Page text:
Antoine Lavoisier

Antoine Lavoisier
Antoine-Lavoisier
Father of Modern Chemistry
Specialty: Chemistry, Biology
Born Aug. 26, 1743
Paris, France
Died May 8, 1794 (at age 50)
Paris, France
Nationality French

Antoine Lavoisier was a French chemist, often referred to as “The Father of Modern Chemistry” for his influence in bringing the science to an evidence-based, measurement-centric one. He gave names to two important elements: nitrogen and oxygen. Lavoisier was the first man to draw up a lengthy list of elements, allowing him to predict the future discovery of silicon.

Aside from his scientific research, he was an important nobleman, using the income he received from this to pay for his scientific research. He was arrested and eventually executed during the French Revolution, having been accused of selling adulterated tobacco.

Early Life and Work

Lavoisier was born in Paris to a wealthy family; he became rich on a large inheritance from his mother. In 1754, he enrolled at the College Mazarin, studying botany, chemistry, mathematics, and astronomy. He left the college in 1761, publishing his first papers on chemistry three years later.

In 1767, he was employed helping to create a geological survey of the Alsace-Lorraine region, and the following year he won election to the French Academy of Sciences. He married his wife, the 13-year-old Marie-Anne, in 1771; she would play an important role in translating works from English and providing illustrations for his publications.

From 1775 onward, Lavoisier was a member of the board of the Royal Gunpowder Administration. His contributions helped to improve the quality of gunpowder used by the French military, and he also came up with a novel way of preparing saltpeter which had benefits for the country’s agriculture sector.

Lavoisier’s Experiments

He also carried out several experiments relating to combustion. He showed that oxygen was necessary for burning to take place, and that the element was also important in the respiration of living organisms, as well as being the driving force behind the formation of rust on metal. His results discredited the phlogiston theory, which had suggested that a substance of that name was released by burning objects.

Lavoisier named hydrogen, which had previously been known as “invisible air,” and showed that it combined with oxygen to make water. He corresponded with Joseph Priestley, who had previously worked on this problem, but he attempted to take all the credit for himself, a fault he displayed on other occasions, too.

Nevertheless, Lavoisier’s experiments were pioneering examples of truly quantitative experimental chemistry. In further examples, he demonstrated that the quantity of matter remains the same after it changes state, and that the weight gained by sulfur and phosphorus when burned was taken from the air; these results supported the law of matter conservation.

Chemical Nomenclature

Lavoisier drew up a nomenclature for chemistry which became the basis of the modern naming system. He gave examples for sulfur, referring to sulfuric acid, sulfites, and sulfates – all terms which remain in use. In 1789, he published his Elementary Treatise of Chemistry, which can be regarded as the first chemical textbook in a recognizably modern sense, bringing together the new theories which had emerged over the previous few years.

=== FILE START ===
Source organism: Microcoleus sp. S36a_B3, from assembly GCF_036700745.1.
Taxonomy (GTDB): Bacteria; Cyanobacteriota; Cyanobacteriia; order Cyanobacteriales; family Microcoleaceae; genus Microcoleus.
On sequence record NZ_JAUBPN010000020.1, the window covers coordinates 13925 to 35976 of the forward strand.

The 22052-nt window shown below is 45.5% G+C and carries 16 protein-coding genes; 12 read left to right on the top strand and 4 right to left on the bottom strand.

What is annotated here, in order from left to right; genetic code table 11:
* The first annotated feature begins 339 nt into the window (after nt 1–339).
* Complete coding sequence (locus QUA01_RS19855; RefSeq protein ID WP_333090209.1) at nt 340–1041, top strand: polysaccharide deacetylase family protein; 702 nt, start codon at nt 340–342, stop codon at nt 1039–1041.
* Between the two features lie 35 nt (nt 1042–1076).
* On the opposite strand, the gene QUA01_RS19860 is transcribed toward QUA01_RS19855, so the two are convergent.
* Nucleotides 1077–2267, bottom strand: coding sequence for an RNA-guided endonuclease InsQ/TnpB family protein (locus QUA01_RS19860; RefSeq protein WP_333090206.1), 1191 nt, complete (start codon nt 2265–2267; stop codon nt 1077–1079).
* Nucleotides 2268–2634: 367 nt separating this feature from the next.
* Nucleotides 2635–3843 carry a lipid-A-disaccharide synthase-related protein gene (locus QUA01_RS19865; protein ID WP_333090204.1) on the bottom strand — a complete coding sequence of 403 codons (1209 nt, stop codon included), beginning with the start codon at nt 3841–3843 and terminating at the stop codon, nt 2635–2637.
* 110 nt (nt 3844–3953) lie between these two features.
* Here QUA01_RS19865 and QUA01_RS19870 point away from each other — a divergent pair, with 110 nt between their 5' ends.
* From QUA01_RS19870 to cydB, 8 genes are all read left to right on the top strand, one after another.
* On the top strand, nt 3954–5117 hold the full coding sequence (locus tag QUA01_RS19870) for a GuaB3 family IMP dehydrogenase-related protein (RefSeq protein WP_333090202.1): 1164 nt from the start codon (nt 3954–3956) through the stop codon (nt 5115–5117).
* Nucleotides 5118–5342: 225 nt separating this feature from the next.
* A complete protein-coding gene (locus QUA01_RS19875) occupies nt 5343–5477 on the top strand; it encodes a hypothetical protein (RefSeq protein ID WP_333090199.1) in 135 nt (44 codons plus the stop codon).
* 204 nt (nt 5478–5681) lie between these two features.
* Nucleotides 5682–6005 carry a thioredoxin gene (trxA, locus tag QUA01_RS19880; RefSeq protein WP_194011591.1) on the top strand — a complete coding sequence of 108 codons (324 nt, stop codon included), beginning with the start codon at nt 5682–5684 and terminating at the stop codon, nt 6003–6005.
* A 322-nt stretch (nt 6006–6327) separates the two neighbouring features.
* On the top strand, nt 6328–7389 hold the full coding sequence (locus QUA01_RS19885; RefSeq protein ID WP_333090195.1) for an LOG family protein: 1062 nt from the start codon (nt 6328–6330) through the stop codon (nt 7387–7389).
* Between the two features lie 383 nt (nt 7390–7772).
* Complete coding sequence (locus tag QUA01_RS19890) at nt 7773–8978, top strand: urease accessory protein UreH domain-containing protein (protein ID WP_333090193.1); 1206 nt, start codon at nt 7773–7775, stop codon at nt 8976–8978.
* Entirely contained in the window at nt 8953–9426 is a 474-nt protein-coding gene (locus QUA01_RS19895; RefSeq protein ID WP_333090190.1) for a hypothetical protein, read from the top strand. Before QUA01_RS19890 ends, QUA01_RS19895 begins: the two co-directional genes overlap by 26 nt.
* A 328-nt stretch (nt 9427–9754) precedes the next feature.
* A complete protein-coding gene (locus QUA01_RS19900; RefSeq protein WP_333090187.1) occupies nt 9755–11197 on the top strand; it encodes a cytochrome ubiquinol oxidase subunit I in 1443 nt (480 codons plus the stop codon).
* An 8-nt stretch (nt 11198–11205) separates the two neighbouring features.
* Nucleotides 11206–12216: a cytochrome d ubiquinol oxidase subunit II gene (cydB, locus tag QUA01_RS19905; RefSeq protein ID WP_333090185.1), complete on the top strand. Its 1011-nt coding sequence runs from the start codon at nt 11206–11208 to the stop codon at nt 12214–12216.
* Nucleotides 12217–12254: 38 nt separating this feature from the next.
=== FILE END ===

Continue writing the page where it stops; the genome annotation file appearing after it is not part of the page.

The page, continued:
In the book, he gave a clear definition of an element, being a substance that was unable to be broken down by any analytical method, as well as setting out a theory of the way by which compounds could be formed. The book also contained a list of elements, including modern examples such as zinc and mercury, although light was also included.

He made a deliberate effort to bring together all of chemistry with a unified theory, making use of the idea of chemical balance. Although he was not entirely successful in his aim, Lavoisier did advance chemistry significantly by finally destroying the phlogiston theory and by introducing a structured framework for chemical nomenclature. He did make some mistakes, such as in his assertion that all acids contained oxygen, but his successes generally outweighed his failures. He underlined the general application of conservation of mass by explaining the nitrogen cycle clearly and elegantly.

Political Views and Death

Lavoisier had a lifelong interest in the study of law, and this led him to enter French politics at an early age. By the time he was 26, he had secured a position in a tax-collecting firm, the Ferme Générale. Although his occupation as a tax collector kept him occupied and made him unpopular with some of the populace, he was sufficiently idealistic to try to reform France’s taxation laws and even its entire monetary system. He also played a key role in the development of the metric system of measurement, which led to a uniform standard for weights and measures across the country.

In the Reign of Terror that followed the French Revolution itself, Lavoisier’s role as a tax collector was seen as not only immoral but actively traitorous to the revolutionary cause. In fact, he was a relative liberal by the standards of his day, but after a period of imprisonment he was sent to the guillotine in 1794.

Joseph Lagrange, one of the foremost French mathematicians of the time, said that it had been the work of a moment to remove Lavoisier’s head, but that it might be 100 years before the country produced another like it.

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